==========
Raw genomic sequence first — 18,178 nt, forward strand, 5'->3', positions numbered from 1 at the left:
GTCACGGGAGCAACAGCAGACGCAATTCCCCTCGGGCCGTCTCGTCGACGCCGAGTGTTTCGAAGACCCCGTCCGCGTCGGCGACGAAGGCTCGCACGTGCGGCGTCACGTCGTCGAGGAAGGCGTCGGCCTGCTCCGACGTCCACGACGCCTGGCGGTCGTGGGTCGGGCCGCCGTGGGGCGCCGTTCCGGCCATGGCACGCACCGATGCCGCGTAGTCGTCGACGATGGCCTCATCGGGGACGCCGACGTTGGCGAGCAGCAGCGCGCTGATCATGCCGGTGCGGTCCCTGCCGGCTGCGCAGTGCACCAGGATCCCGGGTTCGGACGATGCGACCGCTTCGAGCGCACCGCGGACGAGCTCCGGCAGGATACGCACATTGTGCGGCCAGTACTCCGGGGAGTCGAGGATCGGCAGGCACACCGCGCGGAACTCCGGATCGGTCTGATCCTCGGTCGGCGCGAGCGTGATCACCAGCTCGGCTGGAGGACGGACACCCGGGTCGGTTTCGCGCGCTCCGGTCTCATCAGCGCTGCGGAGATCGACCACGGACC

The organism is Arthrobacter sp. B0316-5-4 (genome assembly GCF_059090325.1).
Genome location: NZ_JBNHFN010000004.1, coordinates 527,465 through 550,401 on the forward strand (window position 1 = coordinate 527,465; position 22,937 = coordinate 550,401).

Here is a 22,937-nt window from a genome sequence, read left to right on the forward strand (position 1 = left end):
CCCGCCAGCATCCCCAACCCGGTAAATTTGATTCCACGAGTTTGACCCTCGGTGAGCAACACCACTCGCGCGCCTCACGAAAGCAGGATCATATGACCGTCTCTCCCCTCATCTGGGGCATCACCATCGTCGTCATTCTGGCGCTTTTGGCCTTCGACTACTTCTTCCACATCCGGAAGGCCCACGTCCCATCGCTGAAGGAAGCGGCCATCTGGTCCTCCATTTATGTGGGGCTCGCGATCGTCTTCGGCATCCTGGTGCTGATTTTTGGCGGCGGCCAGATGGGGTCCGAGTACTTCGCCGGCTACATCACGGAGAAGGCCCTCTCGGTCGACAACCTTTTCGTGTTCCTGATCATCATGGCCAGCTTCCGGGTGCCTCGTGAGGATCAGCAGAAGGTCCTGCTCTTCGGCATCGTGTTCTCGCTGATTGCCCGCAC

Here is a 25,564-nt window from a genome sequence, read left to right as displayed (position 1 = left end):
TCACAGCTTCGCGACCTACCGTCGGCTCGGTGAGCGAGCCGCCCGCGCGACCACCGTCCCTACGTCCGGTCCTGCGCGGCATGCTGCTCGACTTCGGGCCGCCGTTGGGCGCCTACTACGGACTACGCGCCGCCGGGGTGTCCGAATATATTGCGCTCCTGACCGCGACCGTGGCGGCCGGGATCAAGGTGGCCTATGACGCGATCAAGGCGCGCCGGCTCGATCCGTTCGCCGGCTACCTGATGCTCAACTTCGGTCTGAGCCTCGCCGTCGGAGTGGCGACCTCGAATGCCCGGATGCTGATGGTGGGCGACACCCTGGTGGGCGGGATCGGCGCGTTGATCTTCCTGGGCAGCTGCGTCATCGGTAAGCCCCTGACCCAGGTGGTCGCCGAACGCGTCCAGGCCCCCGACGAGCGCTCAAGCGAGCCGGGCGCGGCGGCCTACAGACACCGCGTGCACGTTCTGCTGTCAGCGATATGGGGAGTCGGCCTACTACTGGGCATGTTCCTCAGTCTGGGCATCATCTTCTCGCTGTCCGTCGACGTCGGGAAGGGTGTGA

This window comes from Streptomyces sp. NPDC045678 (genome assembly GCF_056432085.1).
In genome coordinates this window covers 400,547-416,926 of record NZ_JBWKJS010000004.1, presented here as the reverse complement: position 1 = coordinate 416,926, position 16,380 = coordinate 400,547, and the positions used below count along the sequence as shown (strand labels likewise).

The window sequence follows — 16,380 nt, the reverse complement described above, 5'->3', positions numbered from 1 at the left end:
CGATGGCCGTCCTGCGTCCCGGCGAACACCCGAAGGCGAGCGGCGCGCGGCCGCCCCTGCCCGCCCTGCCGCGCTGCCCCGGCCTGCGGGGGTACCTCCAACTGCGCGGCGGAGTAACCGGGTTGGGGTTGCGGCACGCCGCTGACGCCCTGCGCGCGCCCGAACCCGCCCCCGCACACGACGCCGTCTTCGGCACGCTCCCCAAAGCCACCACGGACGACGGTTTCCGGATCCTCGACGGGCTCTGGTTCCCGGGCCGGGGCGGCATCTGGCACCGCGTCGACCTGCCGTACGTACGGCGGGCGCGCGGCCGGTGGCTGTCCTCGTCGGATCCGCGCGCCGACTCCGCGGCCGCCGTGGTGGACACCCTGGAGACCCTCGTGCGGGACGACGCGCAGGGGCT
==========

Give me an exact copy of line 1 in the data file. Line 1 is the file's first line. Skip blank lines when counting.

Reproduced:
Raw genomic sequence first — 18,178 nt, forward strand, 5'->3', positions numbered from 1 at the left: